Whites can be blacks

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Xolela Mangcu. Picture: Leon Sadiki
Xolela Mangcu. Picture: Leon Sadiki

Much controversy surrounded the Spokane, Washington, head of African-American civil rights organisation the National Association for the Advancement of Colored People (NAACP), Rachel Dolezal, who presented herself as black until her parents “outed” her as white.

Some have been critical of Dolezal because they say she went black to obtain certain academic positions. The NAACP fired her for misrepresenting herself – not because she was white, or so it claimed.

But can a white person in fact be black? There are numerous cases involving light-skinned black people passing for white.

Dolezal satisfies at least one element of Steve Biko’s definition of blackness. “Blacks are all those who are, by law and tradition, discriminated against and identify as a unit towards their aspirations.” Biko wrote that “blackness is a reflection of a mental attitude – skin pigmentation has nothing to do with it”.

He was not entirely original in this political definition of race. As early as 1865, Tiyo Soga, who was married to a white, Scottish woman, had told his young sons to identify as black. The great Martinican philosopher and co-founder of negritude Aimé Césaire said: “Blackness is a historical experience; biology has nothing to do with it.”

These are the reasons I find the critics of black consciousness as race essentialism so deliberately dishonest and, therefore, disingenuous.

Its political definition of race allowed black consciousness to counter the apartheid government’s regime of divide and rule, especially in seeking to separate coloured and Indian people from African people.

The definition of black that includes Africans, coloureds and Indians in our Constitution cannot be understood outside of this achievement by the black consciousness movement. The ANC had always seen these “groups” as ethnically distinct, hence the existence of the coloured and Indian congresses.

But what about the argument that, while Dolezal may identify as black, she never experienced racism and, therefore, does not satisfy the first part of Biko’s definition? Fair enough. However, that does not preclude Caucasians who pass as black and live that experience from identifying as black. In her book The Sunburnt Queen, Hazel Crampton tells the story of a young girl who was saved from a shipwreck in 1784 by the amaMpondo in the Eastern Cape. She was brought up as a woman of the amaMpondo and married an amaMpondo chief. Crampton writes that there were hundreds, if not thousands, of Caucasians who became black through this form of acculturation.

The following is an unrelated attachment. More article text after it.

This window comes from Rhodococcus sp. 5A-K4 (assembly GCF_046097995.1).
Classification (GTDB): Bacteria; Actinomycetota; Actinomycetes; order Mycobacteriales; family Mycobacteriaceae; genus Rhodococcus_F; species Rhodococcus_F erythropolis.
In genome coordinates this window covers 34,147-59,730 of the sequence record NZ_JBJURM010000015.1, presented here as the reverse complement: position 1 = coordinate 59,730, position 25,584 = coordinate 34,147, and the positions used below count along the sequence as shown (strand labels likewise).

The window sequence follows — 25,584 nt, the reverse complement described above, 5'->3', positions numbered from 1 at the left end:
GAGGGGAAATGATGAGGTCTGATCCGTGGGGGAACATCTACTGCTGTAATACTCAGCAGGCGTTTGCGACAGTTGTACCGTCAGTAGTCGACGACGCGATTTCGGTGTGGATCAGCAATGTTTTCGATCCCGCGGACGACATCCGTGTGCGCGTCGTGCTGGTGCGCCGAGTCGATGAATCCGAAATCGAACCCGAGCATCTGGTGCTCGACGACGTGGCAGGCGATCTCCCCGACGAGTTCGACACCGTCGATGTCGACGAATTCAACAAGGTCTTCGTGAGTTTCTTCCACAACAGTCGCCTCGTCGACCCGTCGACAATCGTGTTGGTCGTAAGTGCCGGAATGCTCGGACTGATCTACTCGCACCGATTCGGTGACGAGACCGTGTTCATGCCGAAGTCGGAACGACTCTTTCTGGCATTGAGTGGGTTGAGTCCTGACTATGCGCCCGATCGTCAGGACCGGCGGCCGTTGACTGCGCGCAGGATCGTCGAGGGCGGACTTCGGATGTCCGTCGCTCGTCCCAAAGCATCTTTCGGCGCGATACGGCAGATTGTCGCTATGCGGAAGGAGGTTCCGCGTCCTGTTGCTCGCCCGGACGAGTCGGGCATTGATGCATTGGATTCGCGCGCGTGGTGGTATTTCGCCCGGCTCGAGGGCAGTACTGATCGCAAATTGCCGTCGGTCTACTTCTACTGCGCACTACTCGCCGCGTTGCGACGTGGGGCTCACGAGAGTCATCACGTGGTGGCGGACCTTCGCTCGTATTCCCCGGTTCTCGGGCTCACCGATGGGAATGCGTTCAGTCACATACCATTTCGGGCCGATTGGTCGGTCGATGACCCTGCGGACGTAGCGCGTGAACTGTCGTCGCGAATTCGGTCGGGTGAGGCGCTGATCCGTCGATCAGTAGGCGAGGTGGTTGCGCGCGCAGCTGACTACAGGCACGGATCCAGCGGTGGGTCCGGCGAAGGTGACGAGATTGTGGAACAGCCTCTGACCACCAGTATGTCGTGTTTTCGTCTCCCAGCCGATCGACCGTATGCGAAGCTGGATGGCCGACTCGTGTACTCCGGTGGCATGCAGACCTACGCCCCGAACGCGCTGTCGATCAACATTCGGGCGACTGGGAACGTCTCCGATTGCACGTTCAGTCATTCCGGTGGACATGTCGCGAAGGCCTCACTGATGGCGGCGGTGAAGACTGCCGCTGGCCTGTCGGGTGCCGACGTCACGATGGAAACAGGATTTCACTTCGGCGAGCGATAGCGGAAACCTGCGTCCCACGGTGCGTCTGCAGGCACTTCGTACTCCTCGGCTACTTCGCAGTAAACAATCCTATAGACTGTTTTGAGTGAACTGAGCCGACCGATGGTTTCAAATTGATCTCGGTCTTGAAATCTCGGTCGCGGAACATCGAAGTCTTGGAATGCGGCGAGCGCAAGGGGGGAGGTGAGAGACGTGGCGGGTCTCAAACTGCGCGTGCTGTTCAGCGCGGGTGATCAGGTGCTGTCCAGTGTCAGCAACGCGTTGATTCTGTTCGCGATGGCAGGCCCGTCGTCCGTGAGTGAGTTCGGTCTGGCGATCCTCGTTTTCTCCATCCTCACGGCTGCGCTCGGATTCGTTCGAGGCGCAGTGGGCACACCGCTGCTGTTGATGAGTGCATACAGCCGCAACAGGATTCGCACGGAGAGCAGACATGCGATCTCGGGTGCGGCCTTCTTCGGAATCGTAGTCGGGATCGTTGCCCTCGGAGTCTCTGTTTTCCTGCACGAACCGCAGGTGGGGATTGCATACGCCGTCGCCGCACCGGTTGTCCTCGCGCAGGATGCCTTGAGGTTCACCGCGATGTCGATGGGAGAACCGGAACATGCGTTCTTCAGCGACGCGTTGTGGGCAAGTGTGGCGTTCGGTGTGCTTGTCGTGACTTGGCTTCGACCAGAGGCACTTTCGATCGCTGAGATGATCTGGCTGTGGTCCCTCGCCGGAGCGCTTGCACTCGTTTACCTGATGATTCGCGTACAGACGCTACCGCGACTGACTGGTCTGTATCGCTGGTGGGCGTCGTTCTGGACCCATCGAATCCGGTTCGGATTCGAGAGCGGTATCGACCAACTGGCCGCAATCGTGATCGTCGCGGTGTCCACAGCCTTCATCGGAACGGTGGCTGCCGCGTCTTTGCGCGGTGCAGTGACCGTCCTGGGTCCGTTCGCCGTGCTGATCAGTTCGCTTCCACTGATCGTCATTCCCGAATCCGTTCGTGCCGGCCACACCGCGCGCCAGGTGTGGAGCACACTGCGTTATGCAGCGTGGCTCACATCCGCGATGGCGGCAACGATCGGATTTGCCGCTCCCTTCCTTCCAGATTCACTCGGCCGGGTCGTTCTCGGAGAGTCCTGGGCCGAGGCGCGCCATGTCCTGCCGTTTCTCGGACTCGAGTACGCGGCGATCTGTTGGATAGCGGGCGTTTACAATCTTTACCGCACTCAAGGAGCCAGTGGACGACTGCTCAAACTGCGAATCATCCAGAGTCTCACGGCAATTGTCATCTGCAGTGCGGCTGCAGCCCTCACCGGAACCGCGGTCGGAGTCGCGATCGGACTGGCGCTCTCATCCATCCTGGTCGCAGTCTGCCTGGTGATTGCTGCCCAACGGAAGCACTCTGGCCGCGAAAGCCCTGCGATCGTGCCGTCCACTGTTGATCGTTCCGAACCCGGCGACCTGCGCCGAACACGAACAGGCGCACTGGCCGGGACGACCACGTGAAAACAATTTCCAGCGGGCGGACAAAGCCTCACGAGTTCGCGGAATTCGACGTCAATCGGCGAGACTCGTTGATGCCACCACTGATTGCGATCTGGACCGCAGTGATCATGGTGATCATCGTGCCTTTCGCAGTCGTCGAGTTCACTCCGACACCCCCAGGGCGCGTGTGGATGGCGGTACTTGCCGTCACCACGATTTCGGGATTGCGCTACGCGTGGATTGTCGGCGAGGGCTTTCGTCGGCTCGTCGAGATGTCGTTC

Some might argue these children did not have a choice in the matter, but that does not alter the fact that their identity as black was not based on phenotype – skin colour. There were also many older white women who chose to identify as black because they had fallen in love with or married a black man. I had a friend in New York whose mother had to hide her white, Irish identity to stay with her husband.

The history of miscegenation (racial interbreeding) in the Eastern Cape is one of our best-kept secrets. Just as there are lots of black families with white ancestry, there are lots of white families with black ancestry.

There is no such thing as pure black or white by blood. In fact, scientists have shown that skin colour is the least important genetic variation among people. Blackness and whiteness exist only as political identities. Black consciousness made it possible for black people with complicated ancestries to identify such identities, while apartheid prevented the emergence of a national political community that acknowledged such miscegenation.

But how could Biko say blackness was not a matter of pigmentation when our treatment is so obviously based on skin? Biko’s view was that how you are defined by others is not necessarily how you define yourself – a lesson for everyone, particularly our children. It is not skin that gives us our identities, but our consciousness. Blackness may now not have the same meaning as it did under apartheid – and it has never had any one meaning throughout history.

The challenge is whether we can have a new national consciousness that respects the historical experiences of black people – as we do the historical experiences of Jewish or Irish people. These are also not biological identities but historical ones. What is so difficult about extending the same logic and respect to black people while building a transcendent national community?

Biko’s greatest relevance to our national life now may not be in his definition of blackness but his concept of a joint culture. Instead of a nonracialism that seeks to erase people’s historical experiences, such a culture would recognise that, as Biko put it, “we have whites here who are descended from Europe. We don’t dispute that. But for God’s sake, it must have African experience as well.” He insisted that “the culture shared by the majority group in any given society must ultimately determine the broad direction taken by the joint culture of that society. This need not cramp the style of those who feel differently, but on the whole, a country in Africa, in which the majority of the people are African, must inevitably exhibit African values and be truly African in style.”

Just as we developed a political definition of blackness, we can still develop a political definition of what it means to be African beyond race. But such a definition must not depend on the erasure of our historical experiences. Nowhere in the world are national identities built on such denial.

Mangcu is an associate professor at the University of Cape Town and an author

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